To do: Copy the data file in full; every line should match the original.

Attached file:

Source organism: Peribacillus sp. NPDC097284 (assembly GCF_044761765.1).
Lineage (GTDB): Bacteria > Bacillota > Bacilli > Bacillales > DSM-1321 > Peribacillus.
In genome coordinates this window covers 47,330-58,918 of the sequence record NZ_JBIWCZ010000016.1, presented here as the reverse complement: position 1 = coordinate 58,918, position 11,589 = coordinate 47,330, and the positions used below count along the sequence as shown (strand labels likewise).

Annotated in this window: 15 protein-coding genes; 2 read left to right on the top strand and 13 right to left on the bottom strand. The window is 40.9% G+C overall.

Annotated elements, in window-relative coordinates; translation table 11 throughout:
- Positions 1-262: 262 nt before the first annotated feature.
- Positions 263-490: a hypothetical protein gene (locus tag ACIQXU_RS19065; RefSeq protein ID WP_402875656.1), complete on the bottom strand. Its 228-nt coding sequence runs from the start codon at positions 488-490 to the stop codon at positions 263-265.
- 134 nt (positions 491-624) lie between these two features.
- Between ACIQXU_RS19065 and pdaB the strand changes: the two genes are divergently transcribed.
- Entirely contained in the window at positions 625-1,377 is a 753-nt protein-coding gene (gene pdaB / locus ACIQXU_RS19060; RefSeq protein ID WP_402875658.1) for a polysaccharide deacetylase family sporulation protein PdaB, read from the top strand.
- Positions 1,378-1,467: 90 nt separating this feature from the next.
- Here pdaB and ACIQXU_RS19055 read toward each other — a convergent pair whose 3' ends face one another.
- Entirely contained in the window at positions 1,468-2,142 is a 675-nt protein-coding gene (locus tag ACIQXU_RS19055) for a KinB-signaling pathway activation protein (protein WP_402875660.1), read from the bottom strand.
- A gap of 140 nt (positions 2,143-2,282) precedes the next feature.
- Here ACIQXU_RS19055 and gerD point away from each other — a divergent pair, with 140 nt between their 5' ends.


Source organism: Peribacillus sp. NPDC097284 (assembly GCF_044761765.1).
Lineage (GTDB): Bacteria > Bacillota > Bacilli > Bacillales > DSM-1321 > Peribacillus.
In genome coordinates this window covers 47,330-58,918 of the sequence record NZ_JBIWCZ010000016.1, presented here as the reverse complement: position 1 = coordinate 58,918, position 11,589 = coordinate 47,330, and the positions used below count along the sequence as shown (strand labels likewise).

Annotated in this window: 15 protein-coding genes; 2 read left to right on the top strand and 13 right to left on the bottom strand. The window is 40.9% G+C overall.

Annotated elements, in window-relative coordinates; translation table 11 throughout:
- Positions 1-262: 262 nt before the first annotated feature.
- Positions 263-490: a hypothetical protein gene (locus tag ACIQXU_RS19065; RefSeq protein ID WP_402875656.1), complete on the bottom strand. Its 228-nt coding sequence runs from the start codon at positions 488-490 to the stop codon at positions 263-265.
- 134 nt (positions 491-624) lie between these two features.
- Between ACIQXU_RS19065 and pdaB the strand changes: the two genes are divergently transcribed.
- Entirely contained in the window at positions 625-1,377 is a 753-nt protein-coding gene (gene pdaB / locus ACIQXU_RS19060; RefSeq protein ID WP_402875658.1) for a polysaccharide deacetylase family sporulation protein PdaB, read from the top strand.
- Positions 1,378-1,467: 90 nt separating this feature from the next.
- Here pdaB and ACIQXU_RS19055 read toward each other — a convergent pair whose 3' ends face one another.
- Entirely contained in the window at positions 1,468-2,142 is a 675-nt protein-coding gene (locus tag ACIQXU_RS19055) for a KinB-signaling pathway activation protein (protein WP_402875660.1), read from the bottom strand.
- A gap of 140 nt (positions 2,143-2,282) precedes the next feature.
- Here ACIQXU_RS19055 and gerD point away from each other — a divergent pair, with 140 nt between their 5' ends.